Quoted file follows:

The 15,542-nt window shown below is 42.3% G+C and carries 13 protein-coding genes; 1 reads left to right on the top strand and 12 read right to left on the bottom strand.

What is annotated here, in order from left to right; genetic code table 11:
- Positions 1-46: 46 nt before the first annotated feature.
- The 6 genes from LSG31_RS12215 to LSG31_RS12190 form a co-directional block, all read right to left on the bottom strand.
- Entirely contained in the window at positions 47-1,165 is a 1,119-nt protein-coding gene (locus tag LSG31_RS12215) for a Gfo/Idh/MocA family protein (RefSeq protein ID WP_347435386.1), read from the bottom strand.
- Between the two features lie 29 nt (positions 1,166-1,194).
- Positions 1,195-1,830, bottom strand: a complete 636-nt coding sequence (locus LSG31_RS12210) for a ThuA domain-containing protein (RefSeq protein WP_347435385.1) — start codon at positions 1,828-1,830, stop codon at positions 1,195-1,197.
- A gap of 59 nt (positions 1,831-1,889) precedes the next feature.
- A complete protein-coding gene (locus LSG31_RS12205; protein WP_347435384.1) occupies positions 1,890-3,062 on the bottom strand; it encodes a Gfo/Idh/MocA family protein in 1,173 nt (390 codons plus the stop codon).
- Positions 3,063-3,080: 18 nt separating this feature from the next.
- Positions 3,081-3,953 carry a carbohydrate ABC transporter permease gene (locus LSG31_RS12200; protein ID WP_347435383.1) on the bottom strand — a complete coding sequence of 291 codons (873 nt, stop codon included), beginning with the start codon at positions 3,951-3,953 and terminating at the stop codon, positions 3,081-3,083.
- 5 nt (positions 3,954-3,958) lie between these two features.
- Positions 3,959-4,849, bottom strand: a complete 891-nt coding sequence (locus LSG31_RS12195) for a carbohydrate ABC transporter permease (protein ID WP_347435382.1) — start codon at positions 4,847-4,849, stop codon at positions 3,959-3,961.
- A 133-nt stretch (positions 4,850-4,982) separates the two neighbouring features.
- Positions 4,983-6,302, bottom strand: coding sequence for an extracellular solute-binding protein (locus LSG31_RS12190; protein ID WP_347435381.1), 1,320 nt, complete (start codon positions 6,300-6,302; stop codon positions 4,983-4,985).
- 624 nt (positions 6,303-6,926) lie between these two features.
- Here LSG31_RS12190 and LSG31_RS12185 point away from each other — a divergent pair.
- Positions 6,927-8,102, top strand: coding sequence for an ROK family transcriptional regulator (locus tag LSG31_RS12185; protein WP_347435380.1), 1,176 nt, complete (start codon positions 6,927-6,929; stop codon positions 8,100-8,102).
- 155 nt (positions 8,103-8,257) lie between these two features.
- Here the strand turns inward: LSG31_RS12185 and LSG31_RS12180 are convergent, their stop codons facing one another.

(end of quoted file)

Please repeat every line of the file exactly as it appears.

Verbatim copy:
The 15,542-nt window shown below is 42.3% G+C and carries 13 protein-coding genes; 1 reads left to right on the top strand and 12 read right to left on the bottom strand.

What is annotated here, in order from left to right; genetic code table 11:
- Positions 1-46: 46 nt before the first annotated feature.
- The 6 genes from LSG31_RS12215 to LSG31_RS12190 form a co-directional block, all read right to left on the bottom strand.
- Entirely contained in the window at positions 47-1,165 is a 1,119-nt protein-coding gene (locus tag LSG31_RS12215) for a Gfo/Idh/MocA family protein (RefSeq protein ID WP_347435386.1), read from the bottom strand.
- Between the two features lie 29 nt (positions 1,166-1,194).
- Positions 1,195-1,830, bottom strand: a complete 636-nt coding sequence (locus LSG31_RS12210) for a ThuA domain-containing protein (RefSeq protein WP_347435385.1) — start codon at positions 1,828-1,830, stop codon at positions 1,195-1,197.
- A gap of 59 nt (positions 1,831-1,889) precedes the next feature.
- A complete protein-coding gene (locus LSG31_RS12205; protein WP_347435384.1) occupies positions 1,890-3,062 on the bottom strand; it encodes a Gfo/Idh/MocA family protein in 1,173 nt (390 codons plus the stop codon).
- Positions 3,063-3,080: 18 nt separating this feature from the next.
- Positions 3,081-3,953 carry a carbohydrate ABC transporter permease gene (locus LSG31_RS12200; protein ID WP_347435383.1) on the bottom strand — a complete coding sequence of 291 codons (873 nt, stop codon included), beginning with the start codon at positions 3,951-3,953 and terminating at the stop codon, positions 3,081-3,083.
- 5 nt (positions 3,954-3,958) lie between these two features.
- Positions 3,959-4,849, bottom strand: a complete 891-nt coding sequence (locus LSG31_RS12195) for a carbohydrate ABC transporter permease (protein ID WP_347435382.1) — start codon at positions 4,847-4,849, stop codon at positions 3,959-3,961.
- A 133-nt stretch (positions 4,850-4,982) separates the two neighbouring features.
- Positions 4,983-6,302, bottom strand: coding sequence for an extracellular solute-binding protein (locus LSG31_RS12190; protein ID WP_347435381.1), 1,320 nt, complete (start codon positions 6,300-6,302; stop codon positions 4,983-4,985).
- 624 nt (positions 6,303-6,926) lie between these two features.
- Here LSG31_RS12190 and LSG31_RS12185 point away from each other — a divergent pair.
- Positions 6,927-8,102, top strand: coding sequence for an ROK family transcriptional regulator (locus tag LSG31_RS12185; protein WP_347435380.1), 1,176 nt, complete (start codon positions 6,927-6,929; stop codon positions 8,100-8,102).
- 155 nt (positions 8,103-8,257) lie between these two features.
- Here the strand turns inward: LSG31_RS12185 and LSG31_RS12180 are convergent, their stop codons facing one another.